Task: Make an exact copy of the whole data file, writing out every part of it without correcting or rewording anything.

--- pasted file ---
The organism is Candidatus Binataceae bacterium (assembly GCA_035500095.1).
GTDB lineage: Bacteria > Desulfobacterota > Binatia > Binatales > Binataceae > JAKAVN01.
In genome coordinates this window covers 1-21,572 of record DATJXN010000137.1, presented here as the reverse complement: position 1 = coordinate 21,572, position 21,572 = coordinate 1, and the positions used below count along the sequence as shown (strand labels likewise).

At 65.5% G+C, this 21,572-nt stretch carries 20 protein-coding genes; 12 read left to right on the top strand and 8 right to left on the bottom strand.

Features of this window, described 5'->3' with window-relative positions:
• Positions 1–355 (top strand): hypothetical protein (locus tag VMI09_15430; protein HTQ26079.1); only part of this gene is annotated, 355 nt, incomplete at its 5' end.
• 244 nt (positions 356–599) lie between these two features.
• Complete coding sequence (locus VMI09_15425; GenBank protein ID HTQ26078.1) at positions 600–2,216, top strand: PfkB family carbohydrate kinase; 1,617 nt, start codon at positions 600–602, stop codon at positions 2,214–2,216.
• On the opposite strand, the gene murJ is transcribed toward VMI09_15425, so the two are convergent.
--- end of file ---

The organism is Candidatus Binataceae bacterium (assembly GCA_035500095.1).
GTDB lineage: Bacteria > Desulfobacterota > Binatia > Binatales > Binataceae > JAKAVN01.
In genome coordinates this window covers 1-21,572 of record DATJXN010000137.1, presented here as the reverse complement: position 1 = coordinate 21,572, position 21,572 = coordinate 1, and the positions used below count along the sequence as shown (strand labels likewise).

At 65.5% G+C, this 21,572-nt stretch carries 20 protein-coding genes; 12 read left to right on the top strand and 8 right to left on the bottom strand.

Features of this window, described 5'->3' with window-relative positions:
• Positions 1–355 (top strand): hypothetical protein (locus tag VMI09_15430; protein HTQ26079.1); only part of this gene is annotated, 355 nt, incomplete at its 5' end.
• 244 nt (positions 356–599) lie between these two features.
• Complete coding sequence (locus VMI09_15425; GenBank protein ID HTQ26078.1) at positions 600–2,216, top strand: PfkB family carbohydrate kinase; 1,617 nt, start codon at positions 600–602, stop codon at positions 2,214–2,216.
• On the opposite strand, the gene murJ is transcribed toward VMI09_15425, so the two are convergent.